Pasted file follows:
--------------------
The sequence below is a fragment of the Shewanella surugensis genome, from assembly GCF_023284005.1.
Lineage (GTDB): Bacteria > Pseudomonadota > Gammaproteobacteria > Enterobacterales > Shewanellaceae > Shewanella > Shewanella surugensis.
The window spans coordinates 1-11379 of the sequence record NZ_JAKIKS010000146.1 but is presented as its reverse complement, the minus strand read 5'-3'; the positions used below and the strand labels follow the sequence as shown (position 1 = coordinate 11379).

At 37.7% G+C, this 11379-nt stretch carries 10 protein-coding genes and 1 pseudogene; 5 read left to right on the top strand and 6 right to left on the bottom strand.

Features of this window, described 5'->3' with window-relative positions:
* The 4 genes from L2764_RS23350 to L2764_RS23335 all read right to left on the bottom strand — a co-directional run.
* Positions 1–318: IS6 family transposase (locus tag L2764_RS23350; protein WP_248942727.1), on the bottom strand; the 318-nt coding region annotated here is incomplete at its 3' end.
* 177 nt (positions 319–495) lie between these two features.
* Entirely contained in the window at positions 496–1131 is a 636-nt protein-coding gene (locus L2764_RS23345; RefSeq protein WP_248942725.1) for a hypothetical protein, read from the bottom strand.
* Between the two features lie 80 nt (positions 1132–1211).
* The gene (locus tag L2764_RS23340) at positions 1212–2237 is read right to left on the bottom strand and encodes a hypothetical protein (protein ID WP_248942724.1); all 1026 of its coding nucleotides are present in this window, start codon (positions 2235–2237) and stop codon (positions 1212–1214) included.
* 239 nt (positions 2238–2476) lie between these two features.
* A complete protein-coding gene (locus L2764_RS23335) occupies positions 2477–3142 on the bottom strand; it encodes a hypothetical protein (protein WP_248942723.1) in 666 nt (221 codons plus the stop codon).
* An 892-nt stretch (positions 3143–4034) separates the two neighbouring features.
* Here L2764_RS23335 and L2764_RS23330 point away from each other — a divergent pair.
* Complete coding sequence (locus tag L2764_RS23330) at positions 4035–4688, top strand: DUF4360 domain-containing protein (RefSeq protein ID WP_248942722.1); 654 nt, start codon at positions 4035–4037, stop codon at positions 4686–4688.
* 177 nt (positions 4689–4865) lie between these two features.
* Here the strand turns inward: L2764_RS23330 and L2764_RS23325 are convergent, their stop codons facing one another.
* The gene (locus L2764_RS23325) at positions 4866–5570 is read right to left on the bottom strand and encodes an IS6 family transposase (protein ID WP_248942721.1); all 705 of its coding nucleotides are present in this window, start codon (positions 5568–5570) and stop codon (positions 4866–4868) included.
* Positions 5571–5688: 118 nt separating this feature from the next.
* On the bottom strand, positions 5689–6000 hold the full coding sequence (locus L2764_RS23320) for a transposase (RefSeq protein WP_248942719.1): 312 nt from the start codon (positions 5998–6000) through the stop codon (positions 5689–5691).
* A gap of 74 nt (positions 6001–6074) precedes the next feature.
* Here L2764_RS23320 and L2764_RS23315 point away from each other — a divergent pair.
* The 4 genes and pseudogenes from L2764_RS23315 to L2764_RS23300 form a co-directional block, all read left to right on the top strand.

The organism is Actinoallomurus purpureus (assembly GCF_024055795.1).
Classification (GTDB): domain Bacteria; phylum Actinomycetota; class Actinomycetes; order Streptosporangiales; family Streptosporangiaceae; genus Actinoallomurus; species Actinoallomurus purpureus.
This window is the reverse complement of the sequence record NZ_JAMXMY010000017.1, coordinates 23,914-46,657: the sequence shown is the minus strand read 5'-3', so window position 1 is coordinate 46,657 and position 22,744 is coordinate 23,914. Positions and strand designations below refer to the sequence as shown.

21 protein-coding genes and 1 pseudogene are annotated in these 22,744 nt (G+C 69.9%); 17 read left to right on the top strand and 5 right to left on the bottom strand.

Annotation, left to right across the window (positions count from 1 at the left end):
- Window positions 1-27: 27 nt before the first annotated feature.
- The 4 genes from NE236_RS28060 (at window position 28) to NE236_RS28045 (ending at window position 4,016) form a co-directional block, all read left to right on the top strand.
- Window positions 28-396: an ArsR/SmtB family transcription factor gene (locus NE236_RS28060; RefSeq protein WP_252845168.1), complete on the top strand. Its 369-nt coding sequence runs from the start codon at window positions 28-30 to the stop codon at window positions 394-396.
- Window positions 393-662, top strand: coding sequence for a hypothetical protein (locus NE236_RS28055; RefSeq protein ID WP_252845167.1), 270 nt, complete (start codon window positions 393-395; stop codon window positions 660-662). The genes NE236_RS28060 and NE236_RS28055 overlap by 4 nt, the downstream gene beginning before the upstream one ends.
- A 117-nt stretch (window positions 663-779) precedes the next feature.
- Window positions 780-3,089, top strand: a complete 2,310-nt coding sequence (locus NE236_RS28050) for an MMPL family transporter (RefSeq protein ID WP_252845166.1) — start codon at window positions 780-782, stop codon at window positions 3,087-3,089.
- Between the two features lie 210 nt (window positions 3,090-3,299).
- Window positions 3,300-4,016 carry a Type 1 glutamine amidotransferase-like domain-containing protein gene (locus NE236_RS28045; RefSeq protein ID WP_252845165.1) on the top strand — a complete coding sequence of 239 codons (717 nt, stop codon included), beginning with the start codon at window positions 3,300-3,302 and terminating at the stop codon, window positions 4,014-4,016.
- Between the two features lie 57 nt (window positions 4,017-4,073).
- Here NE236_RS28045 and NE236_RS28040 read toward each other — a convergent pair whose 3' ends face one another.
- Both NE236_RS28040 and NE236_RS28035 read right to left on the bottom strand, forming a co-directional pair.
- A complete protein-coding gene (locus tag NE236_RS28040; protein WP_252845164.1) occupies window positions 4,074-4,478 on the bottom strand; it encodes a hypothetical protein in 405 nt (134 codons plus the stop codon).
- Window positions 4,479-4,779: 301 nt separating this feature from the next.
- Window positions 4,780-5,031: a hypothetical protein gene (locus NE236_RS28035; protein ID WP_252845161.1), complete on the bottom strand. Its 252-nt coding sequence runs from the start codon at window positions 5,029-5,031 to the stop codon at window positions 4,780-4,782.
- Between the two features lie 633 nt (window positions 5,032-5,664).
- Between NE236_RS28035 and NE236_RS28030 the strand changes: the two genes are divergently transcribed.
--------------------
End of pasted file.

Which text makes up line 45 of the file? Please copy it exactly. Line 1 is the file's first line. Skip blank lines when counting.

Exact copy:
- Between NE236_RS28035 and NE236_RS28030 the strand changes: the two genes are divergently transcribed.